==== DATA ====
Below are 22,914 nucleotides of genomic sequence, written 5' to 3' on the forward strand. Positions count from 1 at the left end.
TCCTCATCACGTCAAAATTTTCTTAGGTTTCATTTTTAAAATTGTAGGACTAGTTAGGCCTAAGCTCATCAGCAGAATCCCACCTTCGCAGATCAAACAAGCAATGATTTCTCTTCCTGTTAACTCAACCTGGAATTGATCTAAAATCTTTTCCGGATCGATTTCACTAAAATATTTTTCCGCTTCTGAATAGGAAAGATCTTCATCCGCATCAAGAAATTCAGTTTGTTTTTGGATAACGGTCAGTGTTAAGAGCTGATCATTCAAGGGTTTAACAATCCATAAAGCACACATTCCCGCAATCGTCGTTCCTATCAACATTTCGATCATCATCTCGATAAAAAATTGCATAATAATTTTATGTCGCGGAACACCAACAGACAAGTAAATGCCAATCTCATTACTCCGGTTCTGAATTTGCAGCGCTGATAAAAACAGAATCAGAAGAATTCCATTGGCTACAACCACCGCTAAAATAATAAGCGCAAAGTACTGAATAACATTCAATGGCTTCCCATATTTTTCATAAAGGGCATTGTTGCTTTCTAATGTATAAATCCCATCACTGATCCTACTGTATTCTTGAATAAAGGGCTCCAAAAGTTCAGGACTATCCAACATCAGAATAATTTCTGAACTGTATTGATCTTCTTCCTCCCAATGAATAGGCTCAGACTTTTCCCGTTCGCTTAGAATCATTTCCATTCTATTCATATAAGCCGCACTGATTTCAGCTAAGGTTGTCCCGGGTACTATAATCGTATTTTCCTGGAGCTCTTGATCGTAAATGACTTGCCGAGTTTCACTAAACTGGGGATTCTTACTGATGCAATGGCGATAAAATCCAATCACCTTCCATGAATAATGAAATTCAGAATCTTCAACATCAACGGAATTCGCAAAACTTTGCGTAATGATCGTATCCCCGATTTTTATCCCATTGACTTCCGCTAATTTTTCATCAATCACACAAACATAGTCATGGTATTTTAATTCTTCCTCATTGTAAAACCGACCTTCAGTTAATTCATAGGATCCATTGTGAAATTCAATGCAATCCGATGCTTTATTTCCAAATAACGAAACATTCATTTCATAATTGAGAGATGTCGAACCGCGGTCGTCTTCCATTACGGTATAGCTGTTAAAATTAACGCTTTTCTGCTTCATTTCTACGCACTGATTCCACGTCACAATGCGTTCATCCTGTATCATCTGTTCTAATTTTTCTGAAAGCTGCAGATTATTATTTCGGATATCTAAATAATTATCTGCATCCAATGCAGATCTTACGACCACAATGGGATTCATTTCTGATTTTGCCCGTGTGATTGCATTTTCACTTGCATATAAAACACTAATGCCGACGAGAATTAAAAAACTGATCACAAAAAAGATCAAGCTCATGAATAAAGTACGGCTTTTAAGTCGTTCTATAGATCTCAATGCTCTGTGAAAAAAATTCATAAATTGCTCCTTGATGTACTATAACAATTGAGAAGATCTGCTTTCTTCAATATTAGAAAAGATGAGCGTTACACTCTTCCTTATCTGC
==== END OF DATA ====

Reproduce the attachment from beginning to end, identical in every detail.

Below are 22,914 nucleotides of genomic sequence, written 5' to 3' on the forward strand. Positions count from 1 at the left end.
TCCTCATCACGTCAAAATTTTCTTAGGTTTCATTTTTAAAATTGTAGGACTAGTTAGGCCTAAGCTCATCAGCAGAATCCCACCTTCGCAGATCAAACAAGCAATGATTTCTCTTCCTGTTAACTCAACCTGGAATTGATCTAAAATCTTTTCCGGATCGATTTCACTAAAATATTTTTCCGCTTCTGAATAGGAAAGATCTTCATCCGCATCAAGAAATTCAGTTTGTTTTTGGATAACGGTCAGTGTTAAGAGCTGATCATTCAAGGGTTTAACAATCCATAAAGCACACATTCCCGCAATCGTCGTTCCTATCAACATTTCGATCATCATCTCGATAAAAAATTGCATAATAATTTTATGTCGCGGAACACCAACAGACAAGTAAATGCCAATCTCATTACTCCGGTTCTGAATTTGCAGCGCTGATAAAAACAGAATCAGAAGAATTCCATTGGCTACAACCACCGCTAAAATAATAAGCGCAAAGTACTGAATAACATTCAATGGCTTCCCATATTTTTCATAAAGGGCATTGTTGCTTTCTAATGTATAAATCCCATCACTGATCCTACTGTATTCTTGAATAAAGGGCTCCAAAAGTTCAGGACTATCCAACATCAGAATAATTTCTGAACTGTATTGATCTTCTTCCTCCCAATGAATAGGCTCAGACTTTTCCCGTTCGCTTAGAATCATTTCCATTCTATTCATATAAGCCGCACTGATTTCAGCTAAGGTTGTCCCGGGTACTATAATCGTATTTTCCTGGAGCTCTTGATCGTAAATGACTTGCCGAGTTTCACTAAACTGGGGATTCTTACTGATGCAATGGCGATAAAATCCAATCACCTTCCATGAATAATGAAATTCAGAATCTTCAACATCAACGGAATTCGCAAAACTTTGCGTAATGATCGTATCCCCGATTTTTATCCCATTGACTTCCGCTAATTTTTCATCAATCACACAAACATAGTCATGGTATTTTAATTCTTCCTCATTGTAAAACCGACCTTCAGTTAATTCATAGGATCCATTGTGAAATTCAATGCAATCCGATGCTTTATTTCCAAATAACGAAACATTCATTTCATAATTGAGAGATGTCGAACCGCGGTCGTCTTCCATTACGGTATAGCTGTTAAAATTAACGCTTTTCTGCTTCATTTCTACGCACTGATTCCACGTCACAATGCGTTCATCCTGTATCATCTGTTCTAATTTTTCTGAAAGCTGCAGATTATTATTTCGGATATCTAAATAATTATCTGCATCCAATGCAGATCTTACGACCACAATGGGATTCATTTCTGATTTTGCCCGTGTGATTGCATTTTCACTTGCATATAAAACACTAATGCCGACGAGAATTAAAAAACTGATCACAAAAAAGATCAAGCTCATGAATAAAGTACGGCTTTTAAGTCGTTCTATAGATCTCAATGCTCTGTGAAAAAAATTCATAAATTGCTCCTTGATGTACTATAACAATTGAGAAGATCTGCTTTCTTCAATATTAGAAAAGATGAGCGTTACACTCTTCCTTATCTGC